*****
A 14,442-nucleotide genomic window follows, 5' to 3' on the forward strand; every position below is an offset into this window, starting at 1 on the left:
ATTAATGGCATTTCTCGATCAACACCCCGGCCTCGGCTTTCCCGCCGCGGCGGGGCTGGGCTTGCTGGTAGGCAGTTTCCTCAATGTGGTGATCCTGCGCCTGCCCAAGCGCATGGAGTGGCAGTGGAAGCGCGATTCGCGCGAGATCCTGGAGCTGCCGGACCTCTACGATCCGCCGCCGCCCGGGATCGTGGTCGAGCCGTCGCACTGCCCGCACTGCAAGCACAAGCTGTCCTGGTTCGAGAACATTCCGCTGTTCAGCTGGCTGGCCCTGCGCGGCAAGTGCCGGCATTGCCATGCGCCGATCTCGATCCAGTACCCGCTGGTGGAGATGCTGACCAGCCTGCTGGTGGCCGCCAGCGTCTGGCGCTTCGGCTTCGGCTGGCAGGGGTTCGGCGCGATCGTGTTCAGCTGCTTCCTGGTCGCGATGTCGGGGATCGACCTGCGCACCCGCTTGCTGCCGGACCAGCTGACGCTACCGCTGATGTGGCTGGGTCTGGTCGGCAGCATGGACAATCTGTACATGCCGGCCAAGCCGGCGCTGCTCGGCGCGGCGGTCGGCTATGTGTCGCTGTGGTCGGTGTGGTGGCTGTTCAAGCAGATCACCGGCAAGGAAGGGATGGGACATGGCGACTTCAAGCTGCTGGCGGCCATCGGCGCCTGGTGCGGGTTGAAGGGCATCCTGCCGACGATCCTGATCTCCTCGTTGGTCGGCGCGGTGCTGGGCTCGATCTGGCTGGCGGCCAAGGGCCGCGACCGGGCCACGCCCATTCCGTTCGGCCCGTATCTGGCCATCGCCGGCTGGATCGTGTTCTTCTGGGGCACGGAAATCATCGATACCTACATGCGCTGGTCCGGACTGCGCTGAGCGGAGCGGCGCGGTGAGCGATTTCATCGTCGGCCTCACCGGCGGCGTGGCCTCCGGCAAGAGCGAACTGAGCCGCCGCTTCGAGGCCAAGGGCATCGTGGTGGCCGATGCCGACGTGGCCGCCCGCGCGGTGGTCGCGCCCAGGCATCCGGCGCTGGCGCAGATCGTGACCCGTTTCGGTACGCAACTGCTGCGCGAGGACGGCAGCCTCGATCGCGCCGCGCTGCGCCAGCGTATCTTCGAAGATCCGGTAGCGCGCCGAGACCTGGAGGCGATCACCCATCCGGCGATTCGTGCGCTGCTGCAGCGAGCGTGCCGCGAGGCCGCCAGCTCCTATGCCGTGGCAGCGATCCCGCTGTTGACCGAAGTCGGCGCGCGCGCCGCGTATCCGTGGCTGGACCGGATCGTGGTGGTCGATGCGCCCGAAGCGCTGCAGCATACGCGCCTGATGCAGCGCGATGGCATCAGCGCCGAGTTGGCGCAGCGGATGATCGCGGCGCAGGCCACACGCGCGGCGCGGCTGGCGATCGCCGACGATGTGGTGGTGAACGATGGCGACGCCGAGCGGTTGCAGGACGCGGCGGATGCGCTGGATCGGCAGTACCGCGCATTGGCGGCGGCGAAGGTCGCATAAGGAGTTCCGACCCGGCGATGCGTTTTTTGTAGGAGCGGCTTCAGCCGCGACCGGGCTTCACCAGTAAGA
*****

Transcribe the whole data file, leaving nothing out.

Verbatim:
A 14,442-nucleotide genomic window follows, 5' to 3' on the forward strand; every position below is an offset into this window, starting at 1 on the left:
ATTAATGGCATTTCTCGATCAACACCCCGGCCTCGGCTTTCCCGCCGCGGCGGGGCTGGGCTTGCTGGTAGGCAGTTTCCTCAATGTGGTGATCCTGCGCCTGCCCAAGCGCATGGAGTGGCAGTGGAAGCGCGATTCGCGCGAGATCCTGGAGCTGCCGGACCTCTACGATCCGCCGCCGCCCGGGATCGTGGTCGAGCCGTCGCACTGCCCGCACTGCAAGCACAAGCTGTCCTGGTTCGAGAACATTCCGCTGTTCAGCTGGCTGGCCCTGCGCGGCAAGTGCCGGCATTGCCATGCGCCGATCTCGATCCAGTACCCGCTGGTGGAGATGCTGACCAGCCTGCTGGTGGCCGCCAGCGTCTGGCGCTTCGGCTTCGGCTGGCAGGGGTTCGGCGCGATCGTGTTCAGCTGCTTCCTGGTCGCGATGTCGGGGATCGACCTGCGCACCCGCTTGCTGCCGGACCAGCTGACGCTACCGCTGATGTGGCTGGGTCTGGTCGGCAGCATGGACAATCTGTACATGCCGGCCAAGCCGGCGCTGCTCGGCGCGGCGGTCGGCTATGTGTCGCTGTGGTCGGTGTGGTGGCTGTTCAAGCAGATCACCGGCAAGGAAGGGATGGGACATGGCGACTTCAAGCTGCTGGCGGCCATCGGCGCCTGGTGCGGGTTGAAGGGCATCCTGCCGACGATCCTGATCTCCTCGTTGGTCGGCGCGGTGCTGGGCTCGATCTGGCTGGCGGCCAAGGGCCGCGACCGGGCCACGCCCATTCCGTTCGGCCCGTATCTGGCCATCGCCGGCTGGATCGTGTTCTTCTGGGGCACGGAAATCATCGATACCTACATGCGCTGGTCCGGACTGCGCTGAGCGGAGCGGCGCGGTGAGCGATTTCATCGTCGGCCTCACCGGCGGCGTGGCCTCCGGCAAGAGCGAACTGAGCCGCCGCTTCGAGGCCAAGGGCATCGTGGTGGCCGATGCCGACGTGGCCGCCCGCGCGGTGGTCGCGCCCAGGCATCCGGCGCTGGCGCAGATCGTGACCCGTTTCGGTACGCAACTGCTGCGCGAGGACGGCAGCCTCGATCGCGCCGCGCTGCGCCAGCGTATCTTCGAAGATCCGGTAGCGCGCCGAGACCTGGAGGCGATCACCCATCCGGCGATTCGTGCGCTGCTGCAGCGAGCGTGCCGCGAGGCCGCCAGCTCCTATGCCGTGGCAGCGATCCCGCTGTTGACCGAAGTCGGCGCGCGCGCCGCGTATCCGTGGCTGGACCGGATCGTGGTGGTCGATGCGCCCGAAGCGCTGCAGCATACGCGCCTGATGCAGCGCGATGGCATCAGCGCCGAGTTGGCGCAGCGGATGATCGCGGCGCAGGCCACACGCGCGGCGCGGCTGGCGATCGCCGACGATGTGGTGGTGAACGATGGCGACGCCGAGCGGTTGCAGGACGCGGCGGATGCGCTGGATCGGCAGTACCGCGCATTGGCGGCGGCGAAGGTCGCATAAGGAGTTCCGACCCGGCGATGCGTTTTTTGTAGGAGCGGCTTCAGCCGCGACCGGGCTTCACCAGTAAGA